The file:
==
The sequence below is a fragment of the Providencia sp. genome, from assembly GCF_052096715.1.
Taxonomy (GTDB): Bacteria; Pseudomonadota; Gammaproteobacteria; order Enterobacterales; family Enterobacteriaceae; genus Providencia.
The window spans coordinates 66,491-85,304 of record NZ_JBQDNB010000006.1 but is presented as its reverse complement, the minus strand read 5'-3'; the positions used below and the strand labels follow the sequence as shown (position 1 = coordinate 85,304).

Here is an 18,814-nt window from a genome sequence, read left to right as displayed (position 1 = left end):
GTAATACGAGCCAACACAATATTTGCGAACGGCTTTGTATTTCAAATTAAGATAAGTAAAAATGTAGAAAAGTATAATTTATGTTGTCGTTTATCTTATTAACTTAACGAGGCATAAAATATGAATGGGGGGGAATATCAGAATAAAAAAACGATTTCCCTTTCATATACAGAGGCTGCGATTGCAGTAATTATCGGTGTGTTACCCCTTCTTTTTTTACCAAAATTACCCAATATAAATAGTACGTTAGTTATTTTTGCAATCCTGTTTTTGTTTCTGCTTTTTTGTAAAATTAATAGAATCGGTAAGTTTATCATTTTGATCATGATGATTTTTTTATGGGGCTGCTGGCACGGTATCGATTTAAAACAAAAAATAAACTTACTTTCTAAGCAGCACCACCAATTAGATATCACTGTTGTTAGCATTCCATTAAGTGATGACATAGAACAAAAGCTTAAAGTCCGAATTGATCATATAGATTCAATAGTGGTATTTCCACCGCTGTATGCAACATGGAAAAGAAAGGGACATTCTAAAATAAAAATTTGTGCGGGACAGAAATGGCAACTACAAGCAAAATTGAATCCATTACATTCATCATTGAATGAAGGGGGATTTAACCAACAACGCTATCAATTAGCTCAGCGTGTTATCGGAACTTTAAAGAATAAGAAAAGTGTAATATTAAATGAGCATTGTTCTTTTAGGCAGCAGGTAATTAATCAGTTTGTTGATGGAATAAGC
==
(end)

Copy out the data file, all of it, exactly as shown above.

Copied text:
The sequence below is a fragment of the Providencia sp. genome, from assembly GCF_052096715.1.
Taxonomy (GTDB): Bacteria; Pseudomonadota; Gammaproteobacteria; order Enterobacterales; family Enterobacteriaceae; genus Providencia.
The window spans coordinates 66,491-85,304 of record NZ_JBQDNB010000006.1 but is presented as its reverse complement, the minus strand read 5'-3'; the positions used below and the strand labels follow the sequence as shown (position 1 = coordinate 85,304).

Here is an 18,814-nt window from a genome sequence, read left to right as displayed (position 1 = left end):
GTAATACGAGCCAACACAATATTTGCGAACGGCTTTGTATTTCAAATTAAGATAAGTAAAAATGTAGAAAAGTATAATTTATGTTGTCGTTTATCTTATTAACTTAACGAGGCATAAAATATGAATGGGGGGGAATATCAGAATAAAAAAACGATTTCCCTTTCATATACAGAGGCTGCGATTGCAGTAATTATCGGTGTGTTACCCCTTCTTTTTTTACCAAAATTACCCAATATAAATAGTACGTTAGTTATTTTTGCAATCCTGTTTTTGTTTCTGCTTTTTTGTAAAATTAATAGAATCGGTAAGTTTATCATTTTGATCATGATGATTTTTTTATGGGGCTGCTGGCACGGTATCGATTTAAAACAAAAAATAAACTTACTTTCTAAGCAGCACCACCAATTAGATATCACTGTTGTTAGCATTCCATTAAGTGATGACATAGAACAAAAGCTTAAAGTCCGAATTGATCATATAGATTCAATAGTGGTATTTCCACCGCTGTATGCAACATGGAAAAGAAAGGGACATTCTAAAATAAAAATTTGTGCGGGACAGAAATGGCAACTACAAGCAAAATTGAATCCATTACATTCATCATTGAATGAAGGGGGATTTAACCAACAACGCTATCAATTAGCTCAGCGTGTTATCGGAACTTTAAAGAATAAGAAAAGTGTAATATTAAATGAGCATTGTTCTTTTAGGCAGCAGGTAATTAATCAGTTTGTTGATGGAATAAGC